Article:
Now hold on, you say, is the Bible teaching we should just blindly follow a regime like Hitler’s? Does the Bible teach we should always, in whatever situation, obey the government no matter how evil it is? Is there ever a time we should not submit?
Paul is not trying to give us a full blown treatise on the relationship of believers to the state. It is a general exhortation setting forth the typical obligation one has to civil authorities. For example, it does not tell us what to do in the midst of a revolution. It also does not show us which form of government is best – it does not even commend democracy. Paul knows the government is fallible. After all, it crucified His Lord and Savior. So Paul is not addressing what to do in every situation but we know from the rest of Scripture that when there is a conflict between the command of men and the command of God we must follow God. If the state commands what God forbids, or forbids what God commands, then our plain Christian duty is to resist, not to submit, to disobey the state in order to obey God. Whenever laws are enacted which contradict God’s Word, civil disobedience becomes a Christian duty.
There are many examples of this in the Bible:
It also has happened countless times in history—believers living in submission to their civil rulers with honor and respect, until those rulers ask them to give up their faith in Christ.
In each of these cases civil disobedience involved great personal risk, including possible loss of life. In each case its purpose was to demonstrate their submissiveness to God. It was to show that Christian’s ultimate allegiance is to God. Government is fallible. God is not.
1) Will you obey the rulers God has established over you? Are you submitted to the authorities God has placed over you whenever possible? Our text rests on the assumption that you are in subjection to God and want to please Him. So before you get right with government, you’ve got to get right with God by repenting and trusting.
2) Will you obey the rulers God has established over you when they command you disobey the commands of Scripture? Stand for Christian principles and convictions even if it costs you. This will increasingly be the case for us in our culture. If the government forced us to abort babies to maintain population control, we should resist. If the government barred us to gather as believers, we should gather anyway. If the government banned the Bible, we should own and distribute Bibles anyway. If we are ordered to stop preaching the gospel we preach it anyways. If we are commanded to never call homosexuality a sin, we must continue to teach God’s Word. We must fear God and obey him over any earthly authority.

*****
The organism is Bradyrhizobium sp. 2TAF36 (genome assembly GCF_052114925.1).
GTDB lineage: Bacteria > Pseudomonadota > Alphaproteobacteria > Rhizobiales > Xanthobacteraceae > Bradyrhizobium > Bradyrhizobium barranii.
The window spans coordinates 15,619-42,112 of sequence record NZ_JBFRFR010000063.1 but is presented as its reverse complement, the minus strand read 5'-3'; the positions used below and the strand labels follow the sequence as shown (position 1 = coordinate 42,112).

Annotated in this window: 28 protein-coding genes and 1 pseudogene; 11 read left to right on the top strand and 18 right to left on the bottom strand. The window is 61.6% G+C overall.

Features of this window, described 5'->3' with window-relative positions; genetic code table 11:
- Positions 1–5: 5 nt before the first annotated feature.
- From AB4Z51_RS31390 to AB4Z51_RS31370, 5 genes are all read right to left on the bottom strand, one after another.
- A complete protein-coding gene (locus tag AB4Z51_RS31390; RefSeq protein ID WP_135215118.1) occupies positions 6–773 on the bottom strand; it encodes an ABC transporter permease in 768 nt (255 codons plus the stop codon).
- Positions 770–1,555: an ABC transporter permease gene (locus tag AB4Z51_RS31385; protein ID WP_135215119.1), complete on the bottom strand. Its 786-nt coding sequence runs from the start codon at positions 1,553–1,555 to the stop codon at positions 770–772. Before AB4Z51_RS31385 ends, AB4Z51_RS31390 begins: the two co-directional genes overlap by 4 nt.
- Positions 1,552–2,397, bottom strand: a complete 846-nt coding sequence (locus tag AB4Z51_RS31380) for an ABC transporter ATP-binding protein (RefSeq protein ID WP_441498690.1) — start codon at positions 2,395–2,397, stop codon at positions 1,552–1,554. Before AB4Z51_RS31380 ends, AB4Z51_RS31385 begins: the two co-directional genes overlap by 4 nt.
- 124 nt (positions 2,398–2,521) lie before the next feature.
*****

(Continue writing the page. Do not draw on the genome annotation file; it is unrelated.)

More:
3) The gospel, not politics, is God’s primary means of dealing with the world’s problems. Don’t fall into the trap of the social gospel. Since the major problems in this world stem from sin in individual hearts, the only real solution is to see people brought into a right relationship with God. Jesus didn’t come to be a social reformer. He came to change people’s hearts and point them to the kingdom of God. Jesus didn’t command us to go and win political races. He did command us to go and make disciples of all nations. Church, we cannot be silent. If the gospel is good news, if it is the hope of our nation, and if it has been entrusted to us, we incur guilt if we do not pass it on. We cannot be silent. The time is urgent.
4) Do not withdraw from the political process. It is easy to get deeply discouraged about the state of our nation and withdraw in despair. Do not withdraw. Listen: God ordained this country and government and he put you in it to have a salt and light influence. Don’t withdraw for that is wrong. Government is more than a nuisance to be put up with; it is an institution established by God to accomplish some of his purposes on earth (cf. vv. 3-4). We should take an active interest in it. We should not ignore our responsibility to vote. We should be prepared to engage in the cultural and political process but do so with absolutely no hatred or condescension. You won’t win the culture by hating it or disrespecting it or being condescending toward it. Don’t fall into that. It might make for entertaining TV but it is not godly nor christlike. Christians ought to speak more respectfully about our government, our nation, and our government leaders than anyone else, even if we passionately disagree with the morality and policies of those same leaders. And we want to show people that we have reasons, we want to persuade people, we want people to understand that we've thought through these issues. We’re not just name calling, we're not denigrating; we're engaging in rigorous, intelligent disagreement, which is the bedrock of a democratic republic. But the language of denigration and condescension and hatred, it should be far from us. Remember you are first and foremost a citizen of Christ’s kingdom. Act like one.
5) Remember that God is King. We know how it ends. When it ends, every knee will bow and every tongue confess that Jesus Christ is Lord. And therefore, we can engage with some confidence in the political process because it doesn’t matter how long it takes, it will get there. This world is not our home. So we can engage with profound love for our country while knowing that we were ultimately made for another country, a heavenly one. And so our hopes and dreams, though they may be deeply impacted by what goes on here, and they should be, we should weep tears and we should sing songs for joy about some of the things concerning our country but we should remember that we are citizens of another country and in that country God is always honored and Christ is always loved and they both reign in perfect justice and righteousness.